Poems by E. Martin Pedersen

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Pic by Bekah Allmark

 

 

3 Hours in the Pediatric Ward

babies crying
but not my baby, she’s okay
each mother’s eyes full of empty
fear for their creatures
but they’re not my baby’s mother’s eyes
in 180 minutes in pediatrics I saw:

               eternity                        philosophy
               shooting stars               astronomy
               the grim reaper             mythology
               a big clock on the wall    symbology

playing cards, watching TV
cigarette ashes tapped onto the floor
the nurses can’t be bothered
you need some medicine—I fear
we don’t have medicine here
ask somebody else
huddles of relatives having a good ol’ time
talk talk talk, cry cry cry
every baby crying, they don’t stop
but they will.

we scooted longleggedly out of there
probably left some things behind
didn’t look under the bed
for infant fear of monsters
outside my baby just stopped crying
and started breathing again
pull a breath, pull a breath
we left the steel beds and the pale green paint
the thick sheets and the stupid expressions
and the ignominious spiritelles
of other poor little babes
each a mother’s love.



Broken Aqueduct

23 days no water, twenty-three days, this is seriously uncomfortable, no water, are we learning any lessons yet? how precious, it is maybe, how time flies, or does not, how to bathe oneself, from a 1-liter bottle, at 3 euros per 6 bottle pack – that’s too much plastic – they’re running out fast, doubt we will become, better people, once this is over, if it is, if we are, or enjoy a drink, in the same way.

           We are not alone
           it hits my tongue
           and tummy
           wetter, sweeter
           more deliberate
           more worthy
           more sacred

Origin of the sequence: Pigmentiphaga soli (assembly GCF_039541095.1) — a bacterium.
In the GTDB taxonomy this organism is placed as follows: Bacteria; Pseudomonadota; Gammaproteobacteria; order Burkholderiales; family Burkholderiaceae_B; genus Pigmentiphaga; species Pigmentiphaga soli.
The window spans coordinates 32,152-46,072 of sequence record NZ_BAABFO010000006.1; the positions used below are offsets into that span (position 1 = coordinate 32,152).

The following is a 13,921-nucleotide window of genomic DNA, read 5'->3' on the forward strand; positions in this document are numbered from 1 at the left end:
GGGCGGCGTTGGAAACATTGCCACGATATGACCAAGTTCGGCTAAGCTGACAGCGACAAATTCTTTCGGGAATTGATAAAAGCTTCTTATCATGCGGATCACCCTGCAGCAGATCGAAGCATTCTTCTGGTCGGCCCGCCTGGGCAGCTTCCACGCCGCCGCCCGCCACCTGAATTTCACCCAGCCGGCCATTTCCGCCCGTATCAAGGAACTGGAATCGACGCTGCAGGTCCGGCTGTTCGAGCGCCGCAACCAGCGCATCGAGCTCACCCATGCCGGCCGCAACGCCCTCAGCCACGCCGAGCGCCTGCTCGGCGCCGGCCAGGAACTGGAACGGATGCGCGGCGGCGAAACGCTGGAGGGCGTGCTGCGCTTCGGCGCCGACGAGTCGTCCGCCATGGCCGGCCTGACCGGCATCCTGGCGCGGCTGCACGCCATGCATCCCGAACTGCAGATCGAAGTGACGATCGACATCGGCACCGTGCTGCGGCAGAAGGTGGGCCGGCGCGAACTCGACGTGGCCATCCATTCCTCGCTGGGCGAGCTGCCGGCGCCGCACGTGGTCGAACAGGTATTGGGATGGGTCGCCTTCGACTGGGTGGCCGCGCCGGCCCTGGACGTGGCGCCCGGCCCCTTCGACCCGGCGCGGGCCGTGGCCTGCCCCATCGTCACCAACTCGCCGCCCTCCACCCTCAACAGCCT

I feel it more strongly now
           I am not alone.

                So what?
                thank you, broken aqueduct?


 

Crib Talk

         Back in diapers again
The ladies come to wipe my crack
I crack jokes
They laugh politely
I’m treated with respect
Called ‘Doctor’
Yet when the modern doctors drop by
They don’t have time to chat
They check my vitals
Make a note
Ask if I have any family
Disappear
I’m left with TV I don’t want
Talk I can’t manage
        Kleenex and straws.


 

The Way Things Really Are

The way things really are —
A candle stands beside a cat
     on an 18th century European
Walnut corner cabinet
     used to hold wine
     and wine glasses
The cat jumps up
     for better observation
     when the room is dark.
All are asleep including the cat
That’s jumped down
     onto a pillow
     leaving the candlestick alone.
Carefully it begins to move
     to stretch
     to bend
To walk around even
     on top of the walnut.

We expect a tap dance
     or the Charleston
After this equivalent
     of ‘yard’ to a prisoner
     a privilege already
It’s back on its holder
     straight and still
     wax before melting
Never to cause
     suspicion
Of the way things really are.


 

About the Author

E. Martin Pedersen, originally from San Francisco, has lived for over 40 years in eastern Sicily where he taught English at the local university. His poetry appeared most recently in Blacktop Passages, Millennial Pulp, Scrittura, Albatross Review, and Harbinger Asylum. Martin is an alumnus of the Squaw Valley Community of Writers. He has published two collections of haiku, Bitter Pills and Smart Pills and a chapbook, Exile’s Choice, just out from Kelsay Books.